With artists such as Woody Guthrie and Lead Belly paving the way for the acoustic guitar and lyrics pairing to gain prominence, the folk scene was quickly beginning to develop a growing community of followers and churning out a repertoire of songs with such a depth, that they continue to be covered and redone today. Lead Belly’s versions of ‘Goodnight Irene’ and ‘House of the Rising Sun’ embody what folk purists might describe as core examples of authentic music and have remained incredibly iconic to both listeners and fellow folk icons – with both songs being covered by bands such as The Weavers and The Animals, respectively.
Additionally, Cohen et al. (2014) provide an example towards the first conceptions of the protest song coming to fruition, through the medium of folk music, around the latter part of the 1940’s. They state, “In late 1945, (Pete) Seeger, fresh out of the military, formed ‘People’s Songs’ with a group of left-wing musicians, such as Woody Guthrie, which promoted a musical agenda supporting labour unions, civil rights, economic justice and world peace.” (p.15).
This type of organization towards the concept of peaceful protest through music would only be a small taste of what was to come in terms of the genre becoming a beacon of oppositional power. The fifties established a standard of what folk music was supposed to bring to the table in terms of formal structure, but allowed for the genre to constantly revamp itself, eventually into a vessel for change and social revolution.
As the ball kept rolling and the folk community began to realize the influx of popularity that came with instilling a sense of authenticity within the listener, there was an expectation of what the medium was to bring to the table in terms of artistry.
The classic string instrument, microphone, voice and lyrics cocktail was something of an established tradition within folk music culture as it drifted into the 1960’s. However, the historically telling aspect of folk culture is that it is constantly challenging the norm. The paradoxical effect of a culture pushing the envelope of change while upholding a preconceived notion that the music should stay ‘pure to it’s roots’ was exactly what it took to create such a controversy over Bob Dylan’s iconic performance at the 1965 Newport Folk Music festival.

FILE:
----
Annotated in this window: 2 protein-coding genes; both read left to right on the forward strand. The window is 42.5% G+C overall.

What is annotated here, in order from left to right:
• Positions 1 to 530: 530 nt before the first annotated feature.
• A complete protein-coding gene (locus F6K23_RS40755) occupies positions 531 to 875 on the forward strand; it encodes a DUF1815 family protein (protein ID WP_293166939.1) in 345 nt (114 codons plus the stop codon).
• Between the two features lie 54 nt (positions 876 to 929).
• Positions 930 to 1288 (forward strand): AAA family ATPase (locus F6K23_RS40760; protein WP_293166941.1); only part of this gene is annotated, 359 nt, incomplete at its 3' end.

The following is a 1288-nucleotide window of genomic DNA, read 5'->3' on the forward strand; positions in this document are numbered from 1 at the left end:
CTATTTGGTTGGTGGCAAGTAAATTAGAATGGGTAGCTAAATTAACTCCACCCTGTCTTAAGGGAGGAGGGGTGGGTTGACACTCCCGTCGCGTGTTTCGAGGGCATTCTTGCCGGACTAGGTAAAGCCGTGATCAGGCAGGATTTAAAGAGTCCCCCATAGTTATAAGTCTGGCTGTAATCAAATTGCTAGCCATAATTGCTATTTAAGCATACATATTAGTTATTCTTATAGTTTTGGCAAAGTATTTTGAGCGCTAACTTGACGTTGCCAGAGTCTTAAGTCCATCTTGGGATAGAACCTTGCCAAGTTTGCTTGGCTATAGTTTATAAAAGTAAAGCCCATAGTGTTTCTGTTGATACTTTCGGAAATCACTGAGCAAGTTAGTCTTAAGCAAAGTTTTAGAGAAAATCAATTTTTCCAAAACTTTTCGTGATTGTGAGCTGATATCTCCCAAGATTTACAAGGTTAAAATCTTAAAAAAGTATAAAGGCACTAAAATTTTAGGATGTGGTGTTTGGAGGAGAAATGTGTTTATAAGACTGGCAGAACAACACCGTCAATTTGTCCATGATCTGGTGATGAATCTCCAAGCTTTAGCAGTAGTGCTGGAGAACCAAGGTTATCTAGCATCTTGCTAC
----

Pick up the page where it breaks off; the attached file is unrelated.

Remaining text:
At this point in time, halfway into the sixties and seeing music as an absolute force to be reckoned with when it came to lighting the flame of oppositional social activism, it boasts somewhat ironic to see just how shaken up the folk community could become at the slightest modification of musical ‘norms’.
When Dylan took the stage in 1965, the crowd turned to chaos when he cast his typical acoustic troubadour persona aside and began to play ‘Maggie’s Farm’ with an electric guitar a full band accompanying him. The audience, accustomed to seeing Dylan with no more than a microphone, harmonica and an acoustic guitar strapped to his chest, were thrown into what Wald (2015) describes as a “maelstrom of conflicting impressions.” He discusses the night further by referencing a New York Times piece stating that Dylan was “roundly booed by folk-song purists, who considered this innovation the worst sort of heresy.” Additionally, Wald claims that in several accounts of the story, “Pete Seeger, the gentle giant of the folk scene, tried to cut the sound cables with an axe. Some people were dancing, some were crying, many were dismayed and angry, many were cheering, many were overwhelmed by the ferocious shock of the music or astounded by the negative reactions (Par. 2).